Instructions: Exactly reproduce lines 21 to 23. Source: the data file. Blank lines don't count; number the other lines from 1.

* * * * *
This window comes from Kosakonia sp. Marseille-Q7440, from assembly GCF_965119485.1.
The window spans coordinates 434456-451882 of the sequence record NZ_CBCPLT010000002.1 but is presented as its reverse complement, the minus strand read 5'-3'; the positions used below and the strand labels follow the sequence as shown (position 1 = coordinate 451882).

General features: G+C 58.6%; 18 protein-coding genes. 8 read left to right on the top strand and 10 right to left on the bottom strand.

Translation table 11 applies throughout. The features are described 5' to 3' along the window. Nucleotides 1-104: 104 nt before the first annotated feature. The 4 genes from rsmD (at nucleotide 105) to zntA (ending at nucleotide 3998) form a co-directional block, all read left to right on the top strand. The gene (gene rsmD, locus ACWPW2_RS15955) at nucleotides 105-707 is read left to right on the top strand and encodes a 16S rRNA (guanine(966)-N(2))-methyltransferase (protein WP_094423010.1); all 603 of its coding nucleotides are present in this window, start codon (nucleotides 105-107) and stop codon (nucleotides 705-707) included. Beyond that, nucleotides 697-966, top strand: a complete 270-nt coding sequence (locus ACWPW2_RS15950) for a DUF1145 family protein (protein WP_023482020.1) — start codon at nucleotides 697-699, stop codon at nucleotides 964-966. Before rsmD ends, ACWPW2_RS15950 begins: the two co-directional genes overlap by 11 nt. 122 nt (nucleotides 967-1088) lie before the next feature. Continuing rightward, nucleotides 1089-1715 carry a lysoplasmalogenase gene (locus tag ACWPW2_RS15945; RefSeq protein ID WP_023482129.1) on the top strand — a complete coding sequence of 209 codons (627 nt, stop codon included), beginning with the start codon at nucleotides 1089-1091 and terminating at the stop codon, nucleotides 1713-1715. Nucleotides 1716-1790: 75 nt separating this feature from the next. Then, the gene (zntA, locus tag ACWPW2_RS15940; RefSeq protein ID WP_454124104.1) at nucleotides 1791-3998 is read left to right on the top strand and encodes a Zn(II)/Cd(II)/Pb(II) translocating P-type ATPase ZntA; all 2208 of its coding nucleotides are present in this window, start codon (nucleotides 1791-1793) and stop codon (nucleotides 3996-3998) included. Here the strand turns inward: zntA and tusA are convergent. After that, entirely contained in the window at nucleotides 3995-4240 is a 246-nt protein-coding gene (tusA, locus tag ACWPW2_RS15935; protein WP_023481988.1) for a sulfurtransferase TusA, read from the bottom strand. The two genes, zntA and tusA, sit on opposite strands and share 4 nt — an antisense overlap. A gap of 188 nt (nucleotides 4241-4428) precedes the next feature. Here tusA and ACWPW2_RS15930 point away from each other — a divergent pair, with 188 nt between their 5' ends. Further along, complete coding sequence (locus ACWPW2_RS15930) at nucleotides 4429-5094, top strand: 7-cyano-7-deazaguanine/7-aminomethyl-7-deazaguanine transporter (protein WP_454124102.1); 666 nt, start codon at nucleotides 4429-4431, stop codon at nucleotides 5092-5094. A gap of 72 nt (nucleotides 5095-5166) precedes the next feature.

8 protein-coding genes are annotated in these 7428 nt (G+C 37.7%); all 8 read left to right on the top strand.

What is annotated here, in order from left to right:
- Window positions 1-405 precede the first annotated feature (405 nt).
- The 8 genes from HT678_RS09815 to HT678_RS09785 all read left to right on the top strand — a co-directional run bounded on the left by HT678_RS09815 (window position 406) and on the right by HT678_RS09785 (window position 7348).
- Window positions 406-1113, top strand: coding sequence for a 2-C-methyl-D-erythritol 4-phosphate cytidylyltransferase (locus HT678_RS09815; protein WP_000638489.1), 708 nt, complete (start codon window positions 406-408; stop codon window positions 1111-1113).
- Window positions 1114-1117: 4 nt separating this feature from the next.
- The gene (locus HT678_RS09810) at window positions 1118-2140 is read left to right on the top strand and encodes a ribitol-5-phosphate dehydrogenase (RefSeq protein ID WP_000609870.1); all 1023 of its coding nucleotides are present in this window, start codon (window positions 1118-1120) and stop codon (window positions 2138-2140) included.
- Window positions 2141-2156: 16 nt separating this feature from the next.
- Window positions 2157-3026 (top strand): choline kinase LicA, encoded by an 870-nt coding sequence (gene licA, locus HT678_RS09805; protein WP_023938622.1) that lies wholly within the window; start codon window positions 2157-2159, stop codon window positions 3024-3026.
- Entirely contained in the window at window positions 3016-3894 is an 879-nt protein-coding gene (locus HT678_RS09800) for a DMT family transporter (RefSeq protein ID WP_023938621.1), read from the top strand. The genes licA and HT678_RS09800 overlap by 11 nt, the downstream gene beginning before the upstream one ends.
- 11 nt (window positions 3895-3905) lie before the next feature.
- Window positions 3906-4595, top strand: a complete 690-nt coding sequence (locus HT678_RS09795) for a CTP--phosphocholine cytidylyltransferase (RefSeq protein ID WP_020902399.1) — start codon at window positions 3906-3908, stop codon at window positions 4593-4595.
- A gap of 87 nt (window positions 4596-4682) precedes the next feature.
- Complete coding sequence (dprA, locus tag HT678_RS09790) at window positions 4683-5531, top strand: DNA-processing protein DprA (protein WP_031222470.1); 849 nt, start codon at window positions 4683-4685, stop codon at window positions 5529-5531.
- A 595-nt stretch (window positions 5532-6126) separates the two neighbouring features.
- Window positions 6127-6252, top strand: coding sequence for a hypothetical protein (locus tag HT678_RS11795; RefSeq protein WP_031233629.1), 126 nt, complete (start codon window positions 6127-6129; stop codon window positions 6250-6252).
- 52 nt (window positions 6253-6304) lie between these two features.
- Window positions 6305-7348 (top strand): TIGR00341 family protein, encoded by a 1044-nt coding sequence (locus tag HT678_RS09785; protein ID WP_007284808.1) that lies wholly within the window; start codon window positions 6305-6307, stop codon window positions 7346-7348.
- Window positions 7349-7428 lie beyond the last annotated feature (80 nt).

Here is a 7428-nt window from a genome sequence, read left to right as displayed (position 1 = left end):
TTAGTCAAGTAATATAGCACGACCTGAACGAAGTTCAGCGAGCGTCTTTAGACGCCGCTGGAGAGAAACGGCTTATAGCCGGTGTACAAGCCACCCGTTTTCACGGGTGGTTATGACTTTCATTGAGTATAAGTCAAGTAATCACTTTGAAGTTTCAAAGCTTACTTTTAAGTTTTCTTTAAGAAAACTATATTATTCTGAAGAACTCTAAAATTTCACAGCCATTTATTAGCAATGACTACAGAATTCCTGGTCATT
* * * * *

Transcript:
- 52 nt (window positions 6253-6304) lie between these two features.
- Window positions 6305-7348 (top strand): TIGR00341 family protein, encoded by a 1044-nt coding sequence (locus tag HT678_RS09785; protein ID WP_007284808.1) that lies wholly within the window; start codon window positions 6305-6307, stop codon window positions 7346-7348.
- Window positions 7349-7428 lie beyond the last annotated feature (80 nt).